The families of three of four fliers killed in the attack won a judgment of $187 million against the Republic of Cuba and the Cuban Air Force in 1997, but had been unable to collect.
They then asked U.S. District Court Judge James Lawrence King, who awarded them the $187 million judgment, to let them seize Cuban assets in the United States -- including payments owed to Cuba by telephone companies doing business with the communist-controlled island.
King ruled today that they could have the telephone funds.
They money is paid to Cuba's ETECSA phone company by U.S. telephone companies as Havana's share of the payments for long-distance calls from the United States to Cuba.
The largest by far, according to King, must come from AT&T, more than $4.1 million, and MCI International Inc., about $1.05 million.
Cuba's telephone company severed most direct service to the United States Feb. 25 because U.S. telephone companies have been withholding payments pending King's decision.
Telephone service was slowed but not stopped as U.S. carriers rerouted calls to the island, apparently through third countries or onto Sprint telephone lines, which were not affected.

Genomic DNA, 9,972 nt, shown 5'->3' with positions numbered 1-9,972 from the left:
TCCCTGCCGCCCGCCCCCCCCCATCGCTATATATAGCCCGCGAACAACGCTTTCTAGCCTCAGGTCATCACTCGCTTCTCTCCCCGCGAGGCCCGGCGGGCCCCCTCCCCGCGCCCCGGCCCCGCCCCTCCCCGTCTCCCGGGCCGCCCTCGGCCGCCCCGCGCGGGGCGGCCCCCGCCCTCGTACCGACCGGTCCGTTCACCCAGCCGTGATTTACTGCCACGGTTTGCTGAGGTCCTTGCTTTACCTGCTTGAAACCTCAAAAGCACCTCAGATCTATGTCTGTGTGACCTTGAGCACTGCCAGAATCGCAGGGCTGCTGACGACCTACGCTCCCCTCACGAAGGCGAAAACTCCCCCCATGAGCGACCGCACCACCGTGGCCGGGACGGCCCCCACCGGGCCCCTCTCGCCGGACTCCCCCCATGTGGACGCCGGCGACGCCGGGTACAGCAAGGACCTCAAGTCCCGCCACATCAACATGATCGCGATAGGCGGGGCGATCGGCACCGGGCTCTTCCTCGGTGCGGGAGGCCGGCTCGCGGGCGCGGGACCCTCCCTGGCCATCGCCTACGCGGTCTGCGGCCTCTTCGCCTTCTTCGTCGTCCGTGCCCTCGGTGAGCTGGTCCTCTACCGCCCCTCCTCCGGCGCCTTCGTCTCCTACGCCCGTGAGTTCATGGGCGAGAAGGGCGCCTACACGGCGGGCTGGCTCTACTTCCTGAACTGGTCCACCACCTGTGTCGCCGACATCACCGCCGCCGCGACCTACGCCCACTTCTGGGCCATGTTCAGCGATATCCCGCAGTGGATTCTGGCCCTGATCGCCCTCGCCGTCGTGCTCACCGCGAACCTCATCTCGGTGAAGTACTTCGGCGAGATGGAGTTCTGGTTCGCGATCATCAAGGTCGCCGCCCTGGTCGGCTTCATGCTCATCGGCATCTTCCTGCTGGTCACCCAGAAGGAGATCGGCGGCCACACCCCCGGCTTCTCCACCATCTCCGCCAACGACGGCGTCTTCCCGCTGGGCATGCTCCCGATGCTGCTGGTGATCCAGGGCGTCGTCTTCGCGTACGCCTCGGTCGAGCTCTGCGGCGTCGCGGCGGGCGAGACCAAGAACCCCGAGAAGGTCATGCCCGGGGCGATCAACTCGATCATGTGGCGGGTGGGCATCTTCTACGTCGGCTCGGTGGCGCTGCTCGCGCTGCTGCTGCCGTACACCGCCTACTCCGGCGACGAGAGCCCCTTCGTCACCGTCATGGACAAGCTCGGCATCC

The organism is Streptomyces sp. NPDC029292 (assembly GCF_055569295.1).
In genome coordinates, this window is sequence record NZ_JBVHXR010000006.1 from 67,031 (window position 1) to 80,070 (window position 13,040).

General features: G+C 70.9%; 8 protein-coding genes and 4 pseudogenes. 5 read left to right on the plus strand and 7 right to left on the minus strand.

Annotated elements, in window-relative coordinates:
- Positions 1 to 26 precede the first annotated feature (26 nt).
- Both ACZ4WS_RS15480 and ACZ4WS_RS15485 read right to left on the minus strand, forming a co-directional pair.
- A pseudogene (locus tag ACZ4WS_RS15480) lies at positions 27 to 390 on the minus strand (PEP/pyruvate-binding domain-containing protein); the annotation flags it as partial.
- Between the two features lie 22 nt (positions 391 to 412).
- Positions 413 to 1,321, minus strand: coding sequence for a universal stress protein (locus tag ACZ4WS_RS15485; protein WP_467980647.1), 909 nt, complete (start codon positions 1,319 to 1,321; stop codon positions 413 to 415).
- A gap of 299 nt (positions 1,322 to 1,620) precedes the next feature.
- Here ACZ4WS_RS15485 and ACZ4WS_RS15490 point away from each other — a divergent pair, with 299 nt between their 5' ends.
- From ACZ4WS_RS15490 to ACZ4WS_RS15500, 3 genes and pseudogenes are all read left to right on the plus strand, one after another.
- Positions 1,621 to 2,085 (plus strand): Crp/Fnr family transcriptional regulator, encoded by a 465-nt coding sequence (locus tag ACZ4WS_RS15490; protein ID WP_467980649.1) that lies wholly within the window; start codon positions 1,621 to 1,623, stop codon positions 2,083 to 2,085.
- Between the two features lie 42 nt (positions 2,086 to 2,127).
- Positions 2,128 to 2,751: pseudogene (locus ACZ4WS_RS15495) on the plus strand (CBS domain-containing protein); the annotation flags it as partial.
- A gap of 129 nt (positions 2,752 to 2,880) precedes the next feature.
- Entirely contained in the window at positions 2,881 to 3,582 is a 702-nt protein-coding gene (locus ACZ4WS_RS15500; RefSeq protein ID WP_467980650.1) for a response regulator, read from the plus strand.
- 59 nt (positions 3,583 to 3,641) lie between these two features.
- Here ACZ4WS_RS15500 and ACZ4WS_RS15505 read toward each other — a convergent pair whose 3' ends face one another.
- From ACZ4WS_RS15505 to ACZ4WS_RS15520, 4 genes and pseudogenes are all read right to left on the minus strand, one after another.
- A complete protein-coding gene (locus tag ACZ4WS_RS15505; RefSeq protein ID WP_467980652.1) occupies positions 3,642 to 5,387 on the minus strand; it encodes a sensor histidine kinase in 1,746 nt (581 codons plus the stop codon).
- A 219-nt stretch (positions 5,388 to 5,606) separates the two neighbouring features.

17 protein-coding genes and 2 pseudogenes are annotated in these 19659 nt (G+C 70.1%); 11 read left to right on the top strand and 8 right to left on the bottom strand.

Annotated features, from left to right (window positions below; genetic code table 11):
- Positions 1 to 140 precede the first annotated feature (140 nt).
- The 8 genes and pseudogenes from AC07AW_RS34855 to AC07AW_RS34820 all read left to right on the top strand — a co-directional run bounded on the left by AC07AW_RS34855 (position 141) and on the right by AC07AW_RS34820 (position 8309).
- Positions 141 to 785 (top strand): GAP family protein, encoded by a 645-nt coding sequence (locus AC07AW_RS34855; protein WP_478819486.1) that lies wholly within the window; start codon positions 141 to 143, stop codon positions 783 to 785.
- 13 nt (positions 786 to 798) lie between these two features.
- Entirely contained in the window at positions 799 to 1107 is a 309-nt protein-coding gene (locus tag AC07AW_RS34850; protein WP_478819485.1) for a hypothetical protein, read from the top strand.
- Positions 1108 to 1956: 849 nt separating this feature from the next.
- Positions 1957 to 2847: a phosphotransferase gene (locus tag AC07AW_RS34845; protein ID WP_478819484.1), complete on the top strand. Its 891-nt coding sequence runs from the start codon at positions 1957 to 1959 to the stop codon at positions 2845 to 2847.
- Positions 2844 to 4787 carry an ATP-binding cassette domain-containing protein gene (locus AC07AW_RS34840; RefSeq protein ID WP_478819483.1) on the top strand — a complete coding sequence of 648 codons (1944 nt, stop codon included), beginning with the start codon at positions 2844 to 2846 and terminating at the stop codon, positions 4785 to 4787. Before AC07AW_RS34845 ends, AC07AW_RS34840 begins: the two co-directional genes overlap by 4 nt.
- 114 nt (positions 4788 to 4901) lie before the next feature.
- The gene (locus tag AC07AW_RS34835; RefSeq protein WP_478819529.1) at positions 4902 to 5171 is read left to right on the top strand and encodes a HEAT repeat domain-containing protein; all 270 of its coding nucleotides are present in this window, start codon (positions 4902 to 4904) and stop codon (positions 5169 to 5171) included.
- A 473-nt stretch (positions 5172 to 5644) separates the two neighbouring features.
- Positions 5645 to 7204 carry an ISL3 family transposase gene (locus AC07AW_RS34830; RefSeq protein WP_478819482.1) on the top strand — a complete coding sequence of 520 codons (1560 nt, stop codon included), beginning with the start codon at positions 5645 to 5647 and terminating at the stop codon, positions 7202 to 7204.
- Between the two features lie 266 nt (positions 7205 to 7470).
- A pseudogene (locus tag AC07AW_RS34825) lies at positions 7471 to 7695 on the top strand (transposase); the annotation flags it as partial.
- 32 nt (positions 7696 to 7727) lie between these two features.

Four members of the Miami-based group Brothers to the Rescue who were searching for refugees on rafts were killed when Cuban MiGs shot down two private planes in the Florida Straits on Feb. 24, 1996. Three of them were U.S. citizens, making their families eligible to sue under U.S. law.
After the judgment was awarded, the relatives first went after tens of millions of dollars in Cuban assets in the United States frozen by the State Department since the 1960s, but ran into opposition from the State and Treasury departments.
The families' effort to garnishee the telephone funds had also been opposed by the Clinton administration, which argued the U.S. trade embargo bans any financial dealings with Cuba, including garnishments, unless specifically licensed by Washington.
Officials also argued that the Cuban phone company, ETECSA, a joint venture between the Cuban government and an Italian company, is an independent company and therefore cannot be affected by the relatives' suit against the Cuban government.
© Copyright 1999 The Associated Press